- A Chicago police officer faces criminal charges stemming from a 2020 shooting on a train platform.
- Melvina Bogard is accused of tasing and shooting an unarmed man after approaching him for violating an ordinance.
- Ariel Roman survived the shooting and has filed a federal lawsuit against Bogard and another cop.
- Visit Insider’s homepage for more stories.
A Chicago police officer has been charged with aggravated battery with a firearm and official misconduct for shooting a man twice last year on a train platform, a spokesperson for the Cook County State’s Attorney’s Office confirmed to Insider.
Officer Melvina Bogard, 32, who is accused of shooting Ariel Roman at a train station in downtown Chicago on February 28, 2020, surrendered to the state’s attorney’s office on Thursday morning.
Roman alleged in a federal lawsuit filed last year that he was suffering from an anxiety attack when he encountered Bogard and another officer, Bernard Butler, who also was named as a defendant. Both officers face department discipline and possible termination, The Chicago Tribune reported.
Roman alleges in the lawsuit, which was viewed by Insider, that he was “was harassed, chased, tackled, pepper-sprayed, tasered, and shot twice” by the officers, both of whom had less than three years experience on the force.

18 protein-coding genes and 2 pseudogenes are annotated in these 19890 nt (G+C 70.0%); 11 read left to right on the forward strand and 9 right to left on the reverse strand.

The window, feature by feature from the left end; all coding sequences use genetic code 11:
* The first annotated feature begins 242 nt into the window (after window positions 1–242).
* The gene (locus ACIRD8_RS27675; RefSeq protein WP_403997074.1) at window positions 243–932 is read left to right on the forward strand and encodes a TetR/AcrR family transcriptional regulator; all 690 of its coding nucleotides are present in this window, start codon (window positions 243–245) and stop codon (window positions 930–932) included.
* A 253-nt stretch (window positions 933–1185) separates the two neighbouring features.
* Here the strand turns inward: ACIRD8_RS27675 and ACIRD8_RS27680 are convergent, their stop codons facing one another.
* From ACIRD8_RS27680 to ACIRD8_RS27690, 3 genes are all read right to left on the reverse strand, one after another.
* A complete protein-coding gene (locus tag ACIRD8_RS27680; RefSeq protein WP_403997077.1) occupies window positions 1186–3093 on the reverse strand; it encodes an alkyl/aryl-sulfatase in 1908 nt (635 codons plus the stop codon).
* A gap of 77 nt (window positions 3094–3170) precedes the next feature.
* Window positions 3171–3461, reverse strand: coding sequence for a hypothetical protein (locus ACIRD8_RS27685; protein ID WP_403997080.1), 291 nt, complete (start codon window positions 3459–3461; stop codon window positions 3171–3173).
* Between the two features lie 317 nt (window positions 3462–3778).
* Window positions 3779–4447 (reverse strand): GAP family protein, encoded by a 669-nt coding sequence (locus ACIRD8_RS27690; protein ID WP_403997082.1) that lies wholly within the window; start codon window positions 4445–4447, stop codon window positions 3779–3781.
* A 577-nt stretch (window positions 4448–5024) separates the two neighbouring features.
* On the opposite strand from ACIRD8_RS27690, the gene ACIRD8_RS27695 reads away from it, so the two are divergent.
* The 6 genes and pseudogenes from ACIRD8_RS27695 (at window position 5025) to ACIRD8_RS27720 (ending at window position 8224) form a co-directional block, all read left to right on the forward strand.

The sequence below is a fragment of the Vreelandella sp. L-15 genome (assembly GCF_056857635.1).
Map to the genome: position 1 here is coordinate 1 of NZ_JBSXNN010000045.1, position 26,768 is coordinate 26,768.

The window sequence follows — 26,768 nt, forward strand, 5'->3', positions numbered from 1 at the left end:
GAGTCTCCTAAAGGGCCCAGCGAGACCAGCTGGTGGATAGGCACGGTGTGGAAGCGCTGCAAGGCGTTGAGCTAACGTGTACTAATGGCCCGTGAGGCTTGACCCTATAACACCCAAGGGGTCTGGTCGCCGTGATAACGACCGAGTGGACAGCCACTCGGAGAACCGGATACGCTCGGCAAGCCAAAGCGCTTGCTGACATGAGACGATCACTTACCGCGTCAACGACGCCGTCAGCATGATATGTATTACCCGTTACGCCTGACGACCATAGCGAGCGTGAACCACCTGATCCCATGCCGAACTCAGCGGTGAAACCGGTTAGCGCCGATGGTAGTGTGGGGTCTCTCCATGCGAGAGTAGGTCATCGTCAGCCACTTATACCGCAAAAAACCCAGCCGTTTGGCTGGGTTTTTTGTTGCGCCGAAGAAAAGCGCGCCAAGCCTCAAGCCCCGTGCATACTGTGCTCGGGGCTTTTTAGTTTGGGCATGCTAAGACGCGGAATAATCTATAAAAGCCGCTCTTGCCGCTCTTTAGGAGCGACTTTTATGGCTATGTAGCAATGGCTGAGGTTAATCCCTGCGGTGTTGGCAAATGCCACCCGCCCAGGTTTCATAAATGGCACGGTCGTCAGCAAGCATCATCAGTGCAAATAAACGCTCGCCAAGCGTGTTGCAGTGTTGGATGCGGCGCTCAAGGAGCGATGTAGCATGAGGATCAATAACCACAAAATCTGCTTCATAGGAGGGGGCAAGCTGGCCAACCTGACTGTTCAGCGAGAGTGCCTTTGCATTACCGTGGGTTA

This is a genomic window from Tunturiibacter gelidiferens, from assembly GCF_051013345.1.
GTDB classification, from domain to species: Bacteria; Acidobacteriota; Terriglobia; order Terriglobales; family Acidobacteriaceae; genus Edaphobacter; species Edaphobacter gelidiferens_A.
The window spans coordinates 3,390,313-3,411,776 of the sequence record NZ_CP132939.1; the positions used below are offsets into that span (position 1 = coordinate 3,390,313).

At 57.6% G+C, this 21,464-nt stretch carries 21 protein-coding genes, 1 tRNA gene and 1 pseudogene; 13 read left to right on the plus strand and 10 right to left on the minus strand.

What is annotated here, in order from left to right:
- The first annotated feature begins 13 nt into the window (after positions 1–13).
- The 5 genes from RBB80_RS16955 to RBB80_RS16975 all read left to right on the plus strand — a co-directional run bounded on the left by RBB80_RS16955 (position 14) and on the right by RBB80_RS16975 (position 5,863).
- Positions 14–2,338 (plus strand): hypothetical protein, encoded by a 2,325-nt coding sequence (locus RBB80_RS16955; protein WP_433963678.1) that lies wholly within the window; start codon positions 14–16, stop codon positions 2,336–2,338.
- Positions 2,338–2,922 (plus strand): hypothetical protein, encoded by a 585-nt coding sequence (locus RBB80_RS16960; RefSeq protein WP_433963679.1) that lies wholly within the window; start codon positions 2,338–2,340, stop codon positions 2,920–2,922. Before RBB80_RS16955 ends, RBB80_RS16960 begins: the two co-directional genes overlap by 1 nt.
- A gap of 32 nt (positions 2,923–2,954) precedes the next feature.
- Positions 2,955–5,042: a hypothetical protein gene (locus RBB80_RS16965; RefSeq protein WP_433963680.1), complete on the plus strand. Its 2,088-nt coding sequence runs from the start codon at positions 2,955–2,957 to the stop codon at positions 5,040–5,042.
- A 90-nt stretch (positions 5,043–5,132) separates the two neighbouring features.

The officers first approached Roman when he entered their train car while it was in operation, which is a violation of a city ordinance, according to the lawsuit. Roman told the officers he crossed the cars because he “felt threatened.”
The shooting was captured on cellphone video and transit surveillance video.
The footage shows the officers removing Roman from a train. On a platform outside, Bogard attempts to hold Roman to the ground, tases him, and then fires her gun. He was shot again when he attempted to flee. Roman was critically injured, but survived.
Bogard was hired by the Chicago Police Department in 2017, two years after she was arrested and charged with assaulting a McDonald’s restaurant worker, according to the federal lawsuit.
At a bond hearing on Thursday, her attorney, Tim Grace, and prosecutors told the judge that Bogard had “no publishable criminal record.”
Grace argued that the shooting followed a more than eight minute-long struggle with Roman, who refused to cooperate with officers. Roman was intoxicated at the time, Grace said, and officers later found drugs in his backpack.
Bogard, whose mother was a 25-year veteran of the Chicago Police Department, had attempted to radio for backup 10 times before she fired her weapon, but the radio wasn’t working, her lawyer said.
Bogard was released without bond Thursday on the condition that she surrender her firearm, which she had already done.